As the UK loses its AAA credit rating for the first time since the late 1970s and most of the Eurozone nations have had their credit rating or outlook downgraded since two years ago, the ascent in EUR/GBP remains intact.
From a policy (and politics) standpoint, the UK faces the clear trajectory of embarking into fresh quantitative easing with an unspoken currency policy of a weak sterling. While credit rating agencies focus on the “debt” portion of the Debt/GDP ratio, they cannot ignore the GDP part as the UK enters its third recession in five years. Unlike in Greece or Ireland, where severe austerity has produced results in stabilising the fiscal deficit, the UK missed its own fiscal objectives and is inevitably entrenched into deeper fiscal tightening and monetary easing.
The Eurozone is not in an envious position either. With four quarterly GDP contractions out of the last five, Eurozone nations are grappling with their own such as policy continuity in Italy, Greece and Spain. Italian voters may need a Greek-like scare to start a second round of votes and avoid the return of Berlusconi to power at the expense of blocking the Mont-led reforms.
But unlike the Bank of England, the ECB is undergoing an implicit tightening policy by staying away from buying bonds. Its balance sheet shrank 8.8% year-to-date versus a decline of 1.4% for the Bank of England. The currency implications of these contrasting policies are likely to further empower EUR/GBP once the BoE embarks in a fresh round of asset purchases.
FX Speculative Positioning Backing EUR/GBP
We said last week GBP was from oversold as Sterling longs vs USD were NET -16,776 contracts among speculative futures traders– meaning the number of contracts short GBP vs USD exceeds the longs by 16,776 contracts. The amount is well below the record 76,745 of net shorts reached during the British elections of May 2010 – when traders feared a Labour Party victory would embark the UK into “tax & spend” policy.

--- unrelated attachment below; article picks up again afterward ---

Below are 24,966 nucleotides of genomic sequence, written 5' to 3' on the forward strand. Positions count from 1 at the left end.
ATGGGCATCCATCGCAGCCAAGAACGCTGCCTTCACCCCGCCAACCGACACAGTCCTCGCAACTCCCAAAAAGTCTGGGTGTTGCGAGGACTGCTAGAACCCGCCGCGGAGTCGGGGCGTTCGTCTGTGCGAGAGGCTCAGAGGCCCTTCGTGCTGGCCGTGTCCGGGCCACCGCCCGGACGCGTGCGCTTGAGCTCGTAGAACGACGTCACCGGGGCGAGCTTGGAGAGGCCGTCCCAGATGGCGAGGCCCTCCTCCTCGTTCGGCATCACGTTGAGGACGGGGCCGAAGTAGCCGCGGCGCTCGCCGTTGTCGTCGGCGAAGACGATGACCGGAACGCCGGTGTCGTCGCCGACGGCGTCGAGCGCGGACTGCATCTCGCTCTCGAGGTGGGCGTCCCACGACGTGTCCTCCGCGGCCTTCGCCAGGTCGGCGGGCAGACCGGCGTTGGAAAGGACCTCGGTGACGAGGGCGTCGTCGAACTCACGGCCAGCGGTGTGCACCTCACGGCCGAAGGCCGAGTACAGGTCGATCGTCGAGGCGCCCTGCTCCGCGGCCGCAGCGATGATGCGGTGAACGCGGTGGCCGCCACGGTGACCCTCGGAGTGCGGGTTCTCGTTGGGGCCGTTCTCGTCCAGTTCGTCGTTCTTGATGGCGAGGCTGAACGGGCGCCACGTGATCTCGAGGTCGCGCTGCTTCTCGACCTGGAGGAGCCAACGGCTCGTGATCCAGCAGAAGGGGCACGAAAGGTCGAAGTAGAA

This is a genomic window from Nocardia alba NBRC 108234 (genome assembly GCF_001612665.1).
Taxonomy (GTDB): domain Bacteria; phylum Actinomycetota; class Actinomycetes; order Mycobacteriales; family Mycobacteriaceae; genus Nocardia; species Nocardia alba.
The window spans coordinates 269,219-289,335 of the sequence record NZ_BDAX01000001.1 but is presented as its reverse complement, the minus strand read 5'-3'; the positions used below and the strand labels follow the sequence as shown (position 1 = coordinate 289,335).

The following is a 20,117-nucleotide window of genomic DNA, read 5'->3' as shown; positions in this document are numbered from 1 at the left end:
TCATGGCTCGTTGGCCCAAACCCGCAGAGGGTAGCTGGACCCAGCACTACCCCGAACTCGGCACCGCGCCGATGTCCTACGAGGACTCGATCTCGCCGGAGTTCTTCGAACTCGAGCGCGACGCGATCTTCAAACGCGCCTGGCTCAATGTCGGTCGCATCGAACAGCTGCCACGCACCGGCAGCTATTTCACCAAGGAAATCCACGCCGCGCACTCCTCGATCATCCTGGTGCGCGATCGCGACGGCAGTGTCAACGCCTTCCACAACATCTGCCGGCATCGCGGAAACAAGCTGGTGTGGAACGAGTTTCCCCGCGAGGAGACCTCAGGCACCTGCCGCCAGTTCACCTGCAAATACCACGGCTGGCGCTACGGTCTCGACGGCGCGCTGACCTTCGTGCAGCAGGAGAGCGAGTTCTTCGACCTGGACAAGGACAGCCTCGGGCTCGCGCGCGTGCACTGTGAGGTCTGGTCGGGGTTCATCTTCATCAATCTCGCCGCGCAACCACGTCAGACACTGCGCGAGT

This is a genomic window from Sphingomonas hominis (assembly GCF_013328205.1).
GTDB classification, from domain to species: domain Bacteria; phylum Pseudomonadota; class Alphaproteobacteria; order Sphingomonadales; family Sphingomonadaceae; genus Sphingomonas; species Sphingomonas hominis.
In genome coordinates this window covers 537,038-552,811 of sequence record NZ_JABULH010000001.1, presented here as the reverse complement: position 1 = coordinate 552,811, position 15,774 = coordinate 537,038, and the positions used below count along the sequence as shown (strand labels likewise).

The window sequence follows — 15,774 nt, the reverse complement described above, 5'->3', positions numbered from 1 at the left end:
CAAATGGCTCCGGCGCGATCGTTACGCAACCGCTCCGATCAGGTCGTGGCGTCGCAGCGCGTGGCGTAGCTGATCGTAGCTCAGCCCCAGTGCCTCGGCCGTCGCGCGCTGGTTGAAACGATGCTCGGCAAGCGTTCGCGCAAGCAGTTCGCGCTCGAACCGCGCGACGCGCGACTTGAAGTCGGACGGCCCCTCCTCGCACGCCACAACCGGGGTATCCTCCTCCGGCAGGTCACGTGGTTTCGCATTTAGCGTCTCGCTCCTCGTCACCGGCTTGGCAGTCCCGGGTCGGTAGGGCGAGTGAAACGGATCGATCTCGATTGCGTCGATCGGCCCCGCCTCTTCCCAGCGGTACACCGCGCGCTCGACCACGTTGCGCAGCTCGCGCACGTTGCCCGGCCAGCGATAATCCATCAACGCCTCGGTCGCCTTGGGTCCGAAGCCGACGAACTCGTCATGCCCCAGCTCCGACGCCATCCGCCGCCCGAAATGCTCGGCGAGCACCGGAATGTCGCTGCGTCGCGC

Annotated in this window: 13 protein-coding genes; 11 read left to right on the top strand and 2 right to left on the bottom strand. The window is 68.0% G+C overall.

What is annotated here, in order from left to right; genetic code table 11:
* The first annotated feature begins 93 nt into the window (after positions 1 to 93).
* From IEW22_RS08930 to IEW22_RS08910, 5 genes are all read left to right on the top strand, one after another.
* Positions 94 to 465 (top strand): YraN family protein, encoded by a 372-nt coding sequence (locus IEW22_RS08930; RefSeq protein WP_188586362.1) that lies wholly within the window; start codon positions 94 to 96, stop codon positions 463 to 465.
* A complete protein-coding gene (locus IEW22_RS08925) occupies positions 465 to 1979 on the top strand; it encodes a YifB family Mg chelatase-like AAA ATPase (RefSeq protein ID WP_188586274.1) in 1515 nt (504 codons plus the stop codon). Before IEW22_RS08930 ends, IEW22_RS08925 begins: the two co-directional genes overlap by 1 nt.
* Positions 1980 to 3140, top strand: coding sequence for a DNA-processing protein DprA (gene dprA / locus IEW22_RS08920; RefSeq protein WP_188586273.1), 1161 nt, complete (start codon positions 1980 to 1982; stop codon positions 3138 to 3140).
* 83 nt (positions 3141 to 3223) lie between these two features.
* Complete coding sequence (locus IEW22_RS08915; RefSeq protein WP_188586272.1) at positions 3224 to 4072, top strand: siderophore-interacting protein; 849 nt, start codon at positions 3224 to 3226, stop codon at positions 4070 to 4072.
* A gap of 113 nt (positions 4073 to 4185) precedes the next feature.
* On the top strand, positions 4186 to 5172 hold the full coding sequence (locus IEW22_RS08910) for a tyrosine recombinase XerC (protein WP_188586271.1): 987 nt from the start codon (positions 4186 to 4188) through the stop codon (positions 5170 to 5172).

The latest CFTC data showed GBP shorts to have deteriorated (rose) to 23,365 contracts from 16,776 contracts, dragging down GBP/USD to 1.5080 from 1.5400.
Looking at the speculative positioning for each of the EUR and GBP against the USD, we conclude that the impact on EUR/GBP is for more downside. While net longs in GBP/USD are in negative territory (net shorts), they remain four times less than their record highs (shorts) of 76,745 contracts. This contrasts with net longs in EUR/USD, which currently amount to a net 19,103 contracts, well below the 99,516 contracts high in May 2011 and 10 times less than the record high of 120,000 in May 2007.
Thus, from a speculative positioning perspective, greater downside room remains for GBP/USD, in contrast to EUR/USD’s modest long positioning. By default, this may lead to further bullishness in EUR/GBP, driving the pair towards 0.88, before the intermediate target of 0.91 is finally recaptured. Preliminary support stands at 0.8500.
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